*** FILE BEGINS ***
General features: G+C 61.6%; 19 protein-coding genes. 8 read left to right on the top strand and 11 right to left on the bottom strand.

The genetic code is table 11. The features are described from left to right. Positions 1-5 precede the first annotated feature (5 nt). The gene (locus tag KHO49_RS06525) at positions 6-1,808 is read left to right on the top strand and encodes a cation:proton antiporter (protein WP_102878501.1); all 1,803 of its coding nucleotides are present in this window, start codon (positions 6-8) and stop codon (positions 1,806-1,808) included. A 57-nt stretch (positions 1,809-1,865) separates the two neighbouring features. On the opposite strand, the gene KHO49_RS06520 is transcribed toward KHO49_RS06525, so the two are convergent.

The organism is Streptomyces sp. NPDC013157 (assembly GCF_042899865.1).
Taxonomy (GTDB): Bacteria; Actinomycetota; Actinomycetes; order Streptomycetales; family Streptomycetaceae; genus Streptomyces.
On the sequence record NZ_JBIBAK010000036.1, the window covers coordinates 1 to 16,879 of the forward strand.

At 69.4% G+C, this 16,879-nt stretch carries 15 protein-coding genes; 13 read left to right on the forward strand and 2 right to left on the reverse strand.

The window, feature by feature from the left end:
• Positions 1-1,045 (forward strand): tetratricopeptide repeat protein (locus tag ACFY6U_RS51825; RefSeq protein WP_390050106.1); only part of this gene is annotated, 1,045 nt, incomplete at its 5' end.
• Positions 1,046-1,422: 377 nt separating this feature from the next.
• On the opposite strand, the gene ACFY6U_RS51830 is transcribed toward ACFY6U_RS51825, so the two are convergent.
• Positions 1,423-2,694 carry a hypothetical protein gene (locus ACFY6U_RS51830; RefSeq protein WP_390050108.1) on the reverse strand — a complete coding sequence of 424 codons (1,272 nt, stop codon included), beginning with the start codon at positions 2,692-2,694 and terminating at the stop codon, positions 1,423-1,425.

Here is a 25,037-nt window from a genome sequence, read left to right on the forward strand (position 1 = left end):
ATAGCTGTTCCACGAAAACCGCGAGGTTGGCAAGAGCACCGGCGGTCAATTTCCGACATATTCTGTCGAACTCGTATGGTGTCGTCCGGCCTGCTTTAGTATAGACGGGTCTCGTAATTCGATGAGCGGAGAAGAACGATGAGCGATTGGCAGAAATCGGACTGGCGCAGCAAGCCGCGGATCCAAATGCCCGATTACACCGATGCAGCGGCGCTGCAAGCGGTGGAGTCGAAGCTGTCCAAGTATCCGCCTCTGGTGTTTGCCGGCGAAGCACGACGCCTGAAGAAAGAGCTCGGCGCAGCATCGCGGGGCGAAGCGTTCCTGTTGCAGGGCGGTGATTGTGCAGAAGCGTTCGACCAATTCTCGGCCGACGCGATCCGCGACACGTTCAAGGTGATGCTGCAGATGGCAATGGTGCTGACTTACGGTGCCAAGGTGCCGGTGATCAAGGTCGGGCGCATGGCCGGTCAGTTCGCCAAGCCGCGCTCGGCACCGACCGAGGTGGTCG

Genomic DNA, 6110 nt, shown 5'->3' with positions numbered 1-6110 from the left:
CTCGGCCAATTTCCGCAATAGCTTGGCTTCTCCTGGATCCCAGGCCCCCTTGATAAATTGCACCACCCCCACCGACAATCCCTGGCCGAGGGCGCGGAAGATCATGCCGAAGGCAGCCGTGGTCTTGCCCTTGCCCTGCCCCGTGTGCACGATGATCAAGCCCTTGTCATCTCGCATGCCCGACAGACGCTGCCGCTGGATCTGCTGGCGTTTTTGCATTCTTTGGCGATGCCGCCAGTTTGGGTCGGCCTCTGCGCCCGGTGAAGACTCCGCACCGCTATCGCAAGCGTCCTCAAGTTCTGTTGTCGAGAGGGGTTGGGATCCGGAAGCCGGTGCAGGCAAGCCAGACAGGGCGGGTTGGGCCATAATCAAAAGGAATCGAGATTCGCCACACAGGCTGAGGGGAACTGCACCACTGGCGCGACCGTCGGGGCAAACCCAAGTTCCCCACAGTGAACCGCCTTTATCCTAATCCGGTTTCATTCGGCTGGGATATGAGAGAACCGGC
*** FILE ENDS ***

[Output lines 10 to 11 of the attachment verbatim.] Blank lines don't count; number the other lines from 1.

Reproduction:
• On the opposite strand, the gene ACFY6U_RS51830 is transcribed toward ACFY6U_RS51825, so the two are convergent.
• Positions 1,423-2,694 carry a hypothetical protein gene (locus ACFY6U_RS51830; RefSeq protein WP_390050108.1) on the reverse strand — a complete coding sequence of 424 codons (1,272 nt, stop codon included), beginning with the start codon at positions 2,692-2,694 and terminating at the stop codon, positions 1,423-1,425.